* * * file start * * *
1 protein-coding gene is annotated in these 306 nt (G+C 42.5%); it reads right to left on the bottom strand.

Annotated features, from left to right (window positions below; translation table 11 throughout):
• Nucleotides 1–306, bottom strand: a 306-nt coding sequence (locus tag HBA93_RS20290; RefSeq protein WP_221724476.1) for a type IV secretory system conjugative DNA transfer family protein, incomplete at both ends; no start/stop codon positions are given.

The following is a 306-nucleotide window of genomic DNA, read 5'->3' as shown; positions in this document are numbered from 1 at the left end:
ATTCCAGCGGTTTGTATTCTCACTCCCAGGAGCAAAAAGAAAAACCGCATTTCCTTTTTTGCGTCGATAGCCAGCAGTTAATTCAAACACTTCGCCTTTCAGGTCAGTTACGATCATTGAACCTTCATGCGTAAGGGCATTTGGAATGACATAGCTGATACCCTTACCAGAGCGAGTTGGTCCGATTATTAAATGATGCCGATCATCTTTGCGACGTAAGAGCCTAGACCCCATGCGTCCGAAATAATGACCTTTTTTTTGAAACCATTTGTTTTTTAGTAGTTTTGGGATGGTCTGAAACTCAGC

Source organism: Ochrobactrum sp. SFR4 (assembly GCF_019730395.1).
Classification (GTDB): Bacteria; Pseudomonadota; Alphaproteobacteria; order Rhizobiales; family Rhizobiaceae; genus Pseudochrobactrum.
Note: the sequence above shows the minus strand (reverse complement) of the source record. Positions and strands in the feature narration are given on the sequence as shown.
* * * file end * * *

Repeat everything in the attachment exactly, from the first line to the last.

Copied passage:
1 protein-coding gene is annotated in these 306 nt (G+C 42.5%); it reads right to left on the bottom strand.

Annotated features, from left to right (window positions below; translation table 11 throughout):
• Nucleotides 1–306, bottom strand: a 306-nt coding sequence (locus tag HBA93_RS20290; RefSeq protein WP_221724476.1) for a type IV secretory system conjugative DNA transfer family protein, incomplete at both ends; no start/stop codon positions are given.

The following is a 306-nucleotide window of genomic DNA, read 5'->3' as shown; positions in this document are numbered from 1 at the left end:
ATTCCAGCGGTTTGTATTCTCACTCCCAGGAGCAAAAAGAAAAACCGCATTTCCTTTTTTGCGTCGATAGCCAGCAGTTAATTCAAACACTTCGCCTTTCAGGTCAGTTACGATCATTGAACCTTCATGCGTAAGGGCATTTGGAATGACATAGCTGATACCCTTACCAGAGCGAGTTGGTCCGATTATTAAATGATGCCGATCATCTTTGCGACGTAAGAGCCTAGACCCCATGCGTCCGAAATAATGACCTTTTTTTTGAAACCATTTGTTTTTTAGTAGTTTTGGGATGGTCTGAAACTCAGC

Source organism: Ochrobactrum sp. SFR4 (assembly GCF_019730395.1).
Classification (GTDB): Bacteria; Pseudomonadota; Alphaproteobacteria; order Rhizobiales; family Rhizobiaceae; genus Pseudochrobactrum.
Note: the sequence above shows the minus strand (reverse complement) of the source record. Positions and strands in the feature narration are given on the sequence as shown.